I also watched Jack the Giant Slayer in the theatre. The family had the knives out for dragging them to watch this ridiculous film where Bill Nighy looked equally ridiculous as the near two-faced giant chief and where the talented Stanley Tucci tried hard to resurrect his flagging career as the evil-minded royal advisor and betrayer. I think his character died before interval, I don’t remember. The original plan was to see Zero Dark Thirty, hence the knives.

On television, I watched Crimson Tide (for the third time) because I liked the standoff 
between Gene Hackman and Denzel Washington, inside a US nuclear submarine under water; Wrath of the Titans which had most of the Greek gods pouring out of it, starring Liam Neeson as Zeus, Ralph Fiennes as Hades, Sam Worthington as Perseus, Bill Nighy as Hephaestus, and Rosamund Pike as Andromeda; Enchanted, a rather silly fairy tale with Susan Sarandon, Patrick Dempsey, Amy Adams, Timothy Spall, and James Marsden also trying, in vain, to revive their careers; Unstoppable, a runaway train with Denzel Washington and Chris Pine on board; and Ratatouille, the most beautiful animated film I have seen this century. It’s also probably the best culinary film in many decades, not that I remember seeing many, though Chocolat starring Juliette Binoche, Alfred Molina, Judi Dench, and Johnny Depp was an excellent film.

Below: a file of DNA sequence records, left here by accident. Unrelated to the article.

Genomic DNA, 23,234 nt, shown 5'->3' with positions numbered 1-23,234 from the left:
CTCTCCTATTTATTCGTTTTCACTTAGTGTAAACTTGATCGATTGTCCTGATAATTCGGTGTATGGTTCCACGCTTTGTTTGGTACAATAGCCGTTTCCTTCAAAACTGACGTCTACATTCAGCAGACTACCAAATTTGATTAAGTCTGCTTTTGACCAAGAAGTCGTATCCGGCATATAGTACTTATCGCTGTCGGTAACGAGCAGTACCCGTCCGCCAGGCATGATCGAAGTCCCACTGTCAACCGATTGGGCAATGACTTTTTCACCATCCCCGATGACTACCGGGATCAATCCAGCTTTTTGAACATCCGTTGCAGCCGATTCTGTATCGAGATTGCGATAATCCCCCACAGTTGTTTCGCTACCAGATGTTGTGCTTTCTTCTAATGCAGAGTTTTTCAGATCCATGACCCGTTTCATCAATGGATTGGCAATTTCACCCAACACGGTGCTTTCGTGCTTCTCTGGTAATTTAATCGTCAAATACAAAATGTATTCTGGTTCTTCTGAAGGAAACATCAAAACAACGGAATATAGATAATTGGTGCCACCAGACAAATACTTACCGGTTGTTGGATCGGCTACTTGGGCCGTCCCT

Until now it’s been easy to hammer out 564 words and saying little of substance. I will make up for the inanity by leaving you with some of the finest lines I have heard in an animated movie, intoned by Anton Ego (Peter O’Toole), the terrifying food critic in Ratatouille. It’s also a fine piece of writing. Check it out.